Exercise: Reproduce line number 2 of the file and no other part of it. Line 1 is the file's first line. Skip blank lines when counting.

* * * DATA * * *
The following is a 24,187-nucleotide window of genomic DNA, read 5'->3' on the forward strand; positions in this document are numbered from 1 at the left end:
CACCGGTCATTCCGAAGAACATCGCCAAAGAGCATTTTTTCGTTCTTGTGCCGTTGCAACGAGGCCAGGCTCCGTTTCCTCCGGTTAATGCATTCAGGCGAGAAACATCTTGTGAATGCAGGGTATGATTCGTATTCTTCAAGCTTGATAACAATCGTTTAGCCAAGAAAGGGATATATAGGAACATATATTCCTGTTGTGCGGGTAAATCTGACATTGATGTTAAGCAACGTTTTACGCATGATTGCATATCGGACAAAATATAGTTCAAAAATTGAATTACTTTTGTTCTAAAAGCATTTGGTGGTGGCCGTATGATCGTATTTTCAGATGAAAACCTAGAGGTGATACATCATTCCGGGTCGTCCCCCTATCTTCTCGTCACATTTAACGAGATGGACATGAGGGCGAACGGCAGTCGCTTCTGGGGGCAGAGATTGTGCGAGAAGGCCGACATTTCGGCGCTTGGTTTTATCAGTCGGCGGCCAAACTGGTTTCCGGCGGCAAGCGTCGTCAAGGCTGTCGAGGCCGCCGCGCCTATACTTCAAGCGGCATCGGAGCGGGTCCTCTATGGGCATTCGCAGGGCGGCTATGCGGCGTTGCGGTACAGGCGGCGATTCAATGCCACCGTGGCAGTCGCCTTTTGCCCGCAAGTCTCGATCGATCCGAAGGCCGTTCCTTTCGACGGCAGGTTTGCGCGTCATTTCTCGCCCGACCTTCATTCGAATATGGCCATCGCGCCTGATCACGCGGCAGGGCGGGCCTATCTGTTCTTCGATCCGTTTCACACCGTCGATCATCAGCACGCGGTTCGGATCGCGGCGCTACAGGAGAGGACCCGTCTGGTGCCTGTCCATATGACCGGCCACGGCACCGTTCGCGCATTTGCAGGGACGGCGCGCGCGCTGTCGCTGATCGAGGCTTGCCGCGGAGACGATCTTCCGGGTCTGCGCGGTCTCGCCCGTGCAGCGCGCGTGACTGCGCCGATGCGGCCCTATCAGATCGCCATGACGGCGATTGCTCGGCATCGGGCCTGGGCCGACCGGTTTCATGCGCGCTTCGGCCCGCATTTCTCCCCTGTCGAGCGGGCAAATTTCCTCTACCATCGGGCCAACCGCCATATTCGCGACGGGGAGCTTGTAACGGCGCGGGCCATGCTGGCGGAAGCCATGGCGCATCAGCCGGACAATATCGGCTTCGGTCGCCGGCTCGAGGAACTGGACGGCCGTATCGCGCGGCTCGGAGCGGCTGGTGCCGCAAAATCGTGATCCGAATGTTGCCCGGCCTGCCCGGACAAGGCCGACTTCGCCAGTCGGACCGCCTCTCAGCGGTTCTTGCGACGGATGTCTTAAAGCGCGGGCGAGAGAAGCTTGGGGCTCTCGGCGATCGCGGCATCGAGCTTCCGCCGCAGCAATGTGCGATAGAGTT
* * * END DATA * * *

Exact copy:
CACCGGTCATTCCGAAGAACATCGCCAAAGAGCATTTTTTCGTTCTTGTGCCGTTGCAACGAGGCCAGGCTCCGTTTCCTCCGGTTAATGCATTCAGGCGAGAAACATCTTGTGAATGCAGGGTATGATTCGTATTCTTCAAGCTTGATAACAATCGTTTAGCCAAGAAAGGGATATATAGGAACATATATTCCTGTTGTGCGGGTAAATCTGACATTGATGTTAAGCAACGTTTTACGCATGATTGCATATCGGACAAAATATAGTTCAAAAATTGAATTACTTTTGTTCTAAAAGCATTTGGTGGTGGCCGTATGATCGTATTTTCAGATGAAAACCTAGAGGTGATACATCATTCCGGGTCGTCCCCCTATCTTCTCGTCACATTTAACGAGATGGACATGAGGGCGAACGGCAGTCGCTTCTGGGGGCAGAGATTGTGCGAGAAGGCCGACATTTCGGCGCTTGGTTTTATCAGTCGGCGGCCAAACTGGTTTCCGGCGGCAAGCGTCGTCAAGGCTGTCGAGGCCGCCGCGCCTATACTTCAAGCGGCATCGGAGCGGGTCCTCTATGGGCATTCGCAGGGCGGCTATGCGGCGTTGCGGTACAGGCGGCGATTCAATGCCACCGTGGCAGTCGCCTTTTGCCCGCAAGTCTCGATCGATCCGAAGGCCGTTCCTTTCGACGGCAGGTTTGCGCGTCATTTCTCGCCCGACCTTCATTCGAATATGGCCATCGCGCCTGATCACGCGGCAGGGCGGGCCTATCTGTTCTTCGATCCGTTTCACACCGTCGATCATCAGCACGCGGTTCGGATCGCGGCGCTACAGGAGAGGACCCGTCTGGTGCCTGTCCATATGACCGGCCACGGCACCGTTCGCGCATTTGCAGGGACGGCGCGCGCGCTGTCGCTGATCGAGGCTTGCCGCGGAGACGATCTTCCGGGTCTGCGCGGTCTCGCCCGTGCAGCGCGCGTGACTGCGCCGATGCGGCCCTATCAGATCGCCATGACGGCGATTGCTCGGCATCGGGCCTGGGCCGACCGGTTTCATGCGCGCTTCGGCCCGCATTTCTCCCCTGTCGAGCGGGCAAATTTCCTCTACCATCGGGCCAACCGCCATATTCGCGACGGGGAGCTTGTAACGGCGCGGGCCATGCTGGCGGAAGCCATGGCGCATCAGCCGGACAATATCGGCTTCGGTCGCCGGCTCGAGGAACTGGACGGCCGTATCGCGCGGCTCGGAGCGGCTGGTGCCGCAAAATCGTGATCCGAATGTTGCCCGGCCTGCCCGGACAAGGCCGACTTCGCCAGTCGGACCGCCTCTCAGCGGTTCTTGCGACGGATGTCTTAAAGCGCGGGCGAGAGAAGCTTGGGGCTCTCGGCGATCGCGGCATCGAGCTTCCGCCGCAGCAATGTGCGATAGAGTT